Axel-In-Charge: Extending "Secret Wars," Excitement for a "Totally Awesome Hulk"
In honor of the fiftieth anniversary of the X-Men, we’re doing a poll of the greatest X-Family (spin-offs of the X-Men) stories of all-time (Here is our previous list of the 50 Greatest X-Men Stories)! You all voted, now here are the results of what you chose as the 50 Greatest X-Family stories! Here is a master list of every story featured so far.
Here are the final three!
3. “The Demon Bear Saga” New Mutants #18-20
It is hard to quite imagine just what kind of a shock it was to go from Sal Buscema as the artist on New Mutants to Bill Sienkiewicz. Buscema is a fine artist, but Sienkiewicz was in the midst of an artistic display that few artists could rival, primarily because artists of Sienkiewicz’s particular skill set rarely stick around doing monthly comic books. Sienkiewicz’s avant garde art style was a major culture shock for traditional superhero art. His stunning and off-kilter designs took panels that would be seemingly average scenes in the hands of other artists and turned them into mini-masterpieces of dynamic design. It was here that the story from Chris Claremont really fit Sienkiewicz’s debut, because the opening arc features a demonic bear that had been haunting Dani Moonstar’s dreams since early in the series. Given that it is a DEMONIC bear, Sienkiewicz is not constrained by physics in how he depicts the bear and giving an artist as creative as Sienkiewicz open access to places like a demonic landscape is just asking for some bizarrely stunning designs and that’s just what we got. The story is about a demonic bear that had haunted Dani Moonstar for years and supposedly killed her parents. She confronts the bear and is nearly killed by it. The bear tries to finish her off in the hospital, but her teammates, the New Mutants, try to hold it off and protect their friend. This story introduced two new supporting characters, an ER nurse named Sharon Friedlander and a local cop named Tom Corsi. These two humans were captured by the Demon Bear and transformed into super-powered Native Americas and then the New Mutants themselves were transported to a demonic world, as the Demon Bear’s powers were growing stronger and it was beginning to affect the REAL world slowly but surely. Ultimately, Magik saved the day and Dani was healed and the Demon Bear turned out to be her parents. Sharon and Tom went back to normal, except now they looked like Native Americans (what a freaking weird ass idea). They both became major supporting characters for the rest of Claremont’s run on New Mutants (which yes, did indeed mean that they would eventually end up wearing leather S&M outfits, as all Claremont characters eventually do at some point or another).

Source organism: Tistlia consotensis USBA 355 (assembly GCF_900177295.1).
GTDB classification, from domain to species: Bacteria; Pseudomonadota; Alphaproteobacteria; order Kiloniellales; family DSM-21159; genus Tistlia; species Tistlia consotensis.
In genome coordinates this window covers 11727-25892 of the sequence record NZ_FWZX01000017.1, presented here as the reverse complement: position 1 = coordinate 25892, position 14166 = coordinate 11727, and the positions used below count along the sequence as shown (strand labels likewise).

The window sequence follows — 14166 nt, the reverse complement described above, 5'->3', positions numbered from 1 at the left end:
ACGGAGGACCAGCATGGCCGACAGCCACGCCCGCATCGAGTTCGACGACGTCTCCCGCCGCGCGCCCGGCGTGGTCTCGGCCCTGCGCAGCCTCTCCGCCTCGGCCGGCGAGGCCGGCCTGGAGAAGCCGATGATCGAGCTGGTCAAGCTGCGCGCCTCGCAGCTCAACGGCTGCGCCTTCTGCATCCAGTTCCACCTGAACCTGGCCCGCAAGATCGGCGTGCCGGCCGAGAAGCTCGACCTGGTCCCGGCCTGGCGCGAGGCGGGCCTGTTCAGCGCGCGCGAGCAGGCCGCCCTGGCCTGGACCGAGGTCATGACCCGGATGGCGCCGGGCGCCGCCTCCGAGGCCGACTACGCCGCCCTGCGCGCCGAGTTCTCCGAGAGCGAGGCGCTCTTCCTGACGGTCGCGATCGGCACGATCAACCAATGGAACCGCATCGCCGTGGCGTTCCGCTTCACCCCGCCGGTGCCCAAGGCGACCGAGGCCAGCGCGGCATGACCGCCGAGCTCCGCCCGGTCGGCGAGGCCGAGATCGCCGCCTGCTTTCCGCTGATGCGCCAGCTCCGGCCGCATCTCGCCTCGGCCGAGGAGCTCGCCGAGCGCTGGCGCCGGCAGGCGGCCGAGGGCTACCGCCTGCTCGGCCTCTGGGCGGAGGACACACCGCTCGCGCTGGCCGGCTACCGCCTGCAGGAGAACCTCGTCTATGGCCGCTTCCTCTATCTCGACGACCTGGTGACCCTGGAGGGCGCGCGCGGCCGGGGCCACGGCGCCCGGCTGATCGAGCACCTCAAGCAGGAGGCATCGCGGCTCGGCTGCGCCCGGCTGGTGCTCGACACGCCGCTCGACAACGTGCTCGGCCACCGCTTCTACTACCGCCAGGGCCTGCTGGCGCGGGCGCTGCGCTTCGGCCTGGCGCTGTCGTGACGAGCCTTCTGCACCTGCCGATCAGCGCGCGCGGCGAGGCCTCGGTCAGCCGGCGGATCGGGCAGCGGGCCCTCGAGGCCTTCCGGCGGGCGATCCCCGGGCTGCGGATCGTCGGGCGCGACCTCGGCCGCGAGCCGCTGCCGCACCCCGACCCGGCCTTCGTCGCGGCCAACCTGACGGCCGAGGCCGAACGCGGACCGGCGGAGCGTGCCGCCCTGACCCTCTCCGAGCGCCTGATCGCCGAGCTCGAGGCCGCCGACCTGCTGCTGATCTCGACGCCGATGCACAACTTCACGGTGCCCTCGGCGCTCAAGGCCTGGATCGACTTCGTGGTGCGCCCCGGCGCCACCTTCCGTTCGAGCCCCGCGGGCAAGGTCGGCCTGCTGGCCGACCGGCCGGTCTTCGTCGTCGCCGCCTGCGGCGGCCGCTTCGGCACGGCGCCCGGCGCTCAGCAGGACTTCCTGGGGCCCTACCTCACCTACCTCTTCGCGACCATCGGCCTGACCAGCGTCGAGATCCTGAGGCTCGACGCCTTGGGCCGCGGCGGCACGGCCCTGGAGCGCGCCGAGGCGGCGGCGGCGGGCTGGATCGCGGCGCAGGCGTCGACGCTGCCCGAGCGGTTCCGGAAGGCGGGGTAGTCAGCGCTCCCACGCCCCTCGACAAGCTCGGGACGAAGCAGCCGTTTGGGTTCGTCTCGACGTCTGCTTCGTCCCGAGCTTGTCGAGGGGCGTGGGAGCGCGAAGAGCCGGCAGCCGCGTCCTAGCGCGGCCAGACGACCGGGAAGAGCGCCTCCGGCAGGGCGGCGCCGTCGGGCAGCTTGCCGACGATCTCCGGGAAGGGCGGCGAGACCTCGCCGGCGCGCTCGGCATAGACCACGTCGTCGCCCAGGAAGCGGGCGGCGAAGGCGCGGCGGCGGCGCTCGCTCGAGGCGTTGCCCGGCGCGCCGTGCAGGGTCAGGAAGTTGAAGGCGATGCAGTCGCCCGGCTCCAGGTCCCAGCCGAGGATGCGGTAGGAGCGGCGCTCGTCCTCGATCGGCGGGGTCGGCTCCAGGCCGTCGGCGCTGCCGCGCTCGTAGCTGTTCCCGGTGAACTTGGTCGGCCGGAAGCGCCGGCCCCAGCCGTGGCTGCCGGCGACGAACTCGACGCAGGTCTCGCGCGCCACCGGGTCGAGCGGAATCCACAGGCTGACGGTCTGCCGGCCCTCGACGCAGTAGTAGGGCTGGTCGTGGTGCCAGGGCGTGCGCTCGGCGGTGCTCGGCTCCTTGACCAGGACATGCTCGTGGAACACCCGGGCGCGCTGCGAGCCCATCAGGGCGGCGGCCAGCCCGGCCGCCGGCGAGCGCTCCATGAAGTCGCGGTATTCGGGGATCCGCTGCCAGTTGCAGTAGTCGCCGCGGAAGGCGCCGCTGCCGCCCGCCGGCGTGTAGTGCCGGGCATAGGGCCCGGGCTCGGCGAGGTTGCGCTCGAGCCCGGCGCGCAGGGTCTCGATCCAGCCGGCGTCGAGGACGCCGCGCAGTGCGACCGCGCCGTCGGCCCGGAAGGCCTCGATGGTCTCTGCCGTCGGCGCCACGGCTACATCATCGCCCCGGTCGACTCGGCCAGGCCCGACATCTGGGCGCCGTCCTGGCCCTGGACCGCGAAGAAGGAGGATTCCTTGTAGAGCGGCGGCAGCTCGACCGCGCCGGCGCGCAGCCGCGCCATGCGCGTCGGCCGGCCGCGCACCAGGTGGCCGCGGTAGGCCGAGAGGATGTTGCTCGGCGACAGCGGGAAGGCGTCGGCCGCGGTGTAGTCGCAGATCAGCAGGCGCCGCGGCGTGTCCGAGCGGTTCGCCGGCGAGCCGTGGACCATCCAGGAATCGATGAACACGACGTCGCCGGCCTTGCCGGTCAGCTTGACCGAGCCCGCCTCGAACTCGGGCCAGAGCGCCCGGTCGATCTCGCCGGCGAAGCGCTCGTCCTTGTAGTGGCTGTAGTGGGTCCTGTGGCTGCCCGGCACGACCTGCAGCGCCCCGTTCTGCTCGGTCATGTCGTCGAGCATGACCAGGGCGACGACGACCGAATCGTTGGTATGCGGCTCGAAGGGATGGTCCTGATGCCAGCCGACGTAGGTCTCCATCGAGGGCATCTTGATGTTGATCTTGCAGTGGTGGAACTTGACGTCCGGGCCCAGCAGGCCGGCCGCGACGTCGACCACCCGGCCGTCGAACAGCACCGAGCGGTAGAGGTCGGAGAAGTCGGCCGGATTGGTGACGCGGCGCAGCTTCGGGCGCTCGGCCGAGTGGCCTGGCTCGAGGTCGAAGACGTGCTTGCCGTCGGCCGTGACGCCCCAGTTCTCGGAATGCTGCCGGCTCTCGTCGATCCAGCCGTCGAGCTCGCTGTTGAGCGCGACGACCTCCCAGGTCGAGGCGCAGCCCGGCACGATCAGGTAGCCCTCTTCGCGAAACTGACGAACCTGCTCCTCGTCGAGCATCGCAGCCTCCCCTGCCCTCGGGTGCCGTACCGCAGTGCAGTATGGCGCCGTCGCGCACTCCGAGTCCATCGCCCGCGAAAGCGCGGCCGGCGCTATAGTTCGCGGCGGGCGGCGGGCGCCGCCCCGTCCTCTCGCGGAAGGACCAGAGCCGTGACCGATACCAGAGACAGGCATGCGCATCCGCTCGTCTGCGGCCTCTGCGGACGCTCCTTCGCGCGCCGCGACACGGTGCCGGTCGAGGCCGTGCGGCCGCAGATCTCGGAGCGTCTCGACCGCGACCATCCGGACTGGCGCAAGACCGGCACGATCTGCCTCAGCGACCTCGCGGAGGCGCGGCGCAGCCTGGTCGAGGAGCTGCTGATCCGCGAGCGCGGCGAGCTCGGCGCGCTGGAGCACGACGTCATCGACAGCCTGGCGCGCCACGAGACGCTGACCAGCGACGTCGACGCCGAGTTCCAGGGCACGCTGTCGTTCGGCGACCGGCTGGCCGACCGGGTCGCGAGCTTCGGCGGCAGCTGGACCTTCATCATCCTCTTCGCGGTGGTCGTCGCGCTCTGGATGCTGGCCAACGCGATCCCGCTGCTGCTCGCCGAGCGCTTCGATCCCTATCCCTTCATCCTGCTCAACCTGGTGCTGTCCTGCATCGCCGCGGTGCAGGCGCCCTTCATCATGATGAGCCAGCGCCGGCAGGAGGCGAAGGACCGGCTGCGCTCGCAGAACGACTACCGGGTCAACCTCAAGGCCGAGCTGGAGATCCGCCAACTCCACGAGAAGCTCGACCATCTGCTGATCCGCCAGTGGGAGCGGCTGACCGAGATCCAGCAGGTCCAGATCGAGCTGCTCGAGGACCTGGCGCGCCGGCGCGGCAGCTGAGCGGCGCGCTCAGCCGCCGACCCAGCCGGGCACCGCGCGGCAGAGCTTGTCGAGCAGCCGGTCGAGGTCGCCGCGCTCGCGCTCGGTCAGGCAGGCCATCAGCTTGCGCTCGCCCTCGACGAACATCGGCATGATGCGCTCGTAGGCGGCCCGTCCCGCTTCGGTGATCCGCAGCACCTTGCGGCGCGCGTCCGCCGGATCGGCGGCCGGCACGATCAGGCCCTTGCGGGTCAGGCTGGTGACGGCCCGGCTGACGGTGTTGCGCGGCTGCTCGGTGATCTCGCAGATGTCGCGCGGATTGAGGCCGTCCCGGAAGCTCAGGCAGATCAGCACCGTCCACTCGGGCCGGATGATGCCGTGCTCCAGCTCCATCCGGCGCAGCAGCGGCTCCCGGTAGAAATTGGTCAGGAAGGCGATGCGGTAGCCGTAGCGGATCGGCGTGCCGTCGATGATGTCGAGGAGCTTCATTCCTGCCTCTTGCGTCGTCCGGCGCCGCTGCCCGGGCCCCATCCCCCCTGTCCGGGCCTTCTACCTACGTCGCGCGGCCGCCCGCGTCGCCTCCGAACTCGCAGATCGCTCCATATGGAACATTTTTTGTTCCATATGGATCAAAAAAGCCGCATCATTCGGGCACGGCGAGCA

2. “X-Aminations” X-Factor #87
This landmark issue by Peter David, Joe Quesada and Al Milgrom (Al Milgrom, coming through with two appearances in the top 12! Impressive) detailed the cast of X-Factor going to see psychiatrist Doc Samson (who David was then currently writing as a supporting character in the pages of the Incredible Hulk). What made this issue so stunning was that while David had clearly already shown a certain dark edge to the X-Factor characters here and there during his run to this point, for the most part the book had a bit of a light quality to it. This was turned on its ear when David was allowed to share some dark, dark aspects of each of the characters. In addition, overall it was a fascinating exploration of the characters period with some striking artwork by Quesada, then still early in his career as a superstar comic book artist. For instance, it contains the greatest description of Quicksilver’s personality ever. It is so good that later writers have just adopted it wholesale, as it would be a bit of a waste otherwise for them to try to outdo it. Instead, it’s like “Remember that issue of X-Factor? Just read that if you want to know why Quicksilver is the way he is.” David really blew so many people away with this issue that it still holds such a prominent spot in everyone’s minds two decades later (the 2007 “sequel” to this story even made the countdown).
1. Wolverine #1-4
When Marvel decided to expand their publishing approach with the addition of mini-series as a standard publishing tool (rather than a very rare occurrence), there was little doubt that Wolverine would be one of the characters getting one of these new mini-series. However, it likely still took people back at just how GOOD the mini-series was. A lot of these series turned out to be fairly forgettable but when you put the top Marvel writer, Chris Claremont, with the top Marvel artist, Frank Miller, you were bound to get quite a comic book. This series (with finishes by Joe Rubinstein, whose contribution to this series is often overlooked, I think – the guy didn’t just INK Miller, he did finishes – however, since Miller’s brilliance is often demonstrated by his panel DESIGNS rather than his character work, you can easily understand how Rubinstein was fighting a difficult battle for recognition – it’s one that I am sure Klaus Janson has had to deal with over the years, as well – despite Janson drawing the majority of the later issues of Miller’s Daredevil, he was still doing them over Miller layouts, and Miller’s layouts are SO distinctly Miller that it is hard to get out of that shadow). This series takes Wolverine to Japan for an epic battle between Wolverine and the evil ninja Lord Shingen and the Hand (the evil ninja organization from Miller’s Daredevil). We also meet the free-spirited Yukio, who helps Wolverine in Japan. In the end, Wolverine manages to achieve enough of a position of honor that his Japanese girlfriend, Mariko, can agree to marry him. By the way, the first page of this mini-series debuted the phrase “I’m the best there is at what I do.” So for that alone, this series would be pretty memorable.
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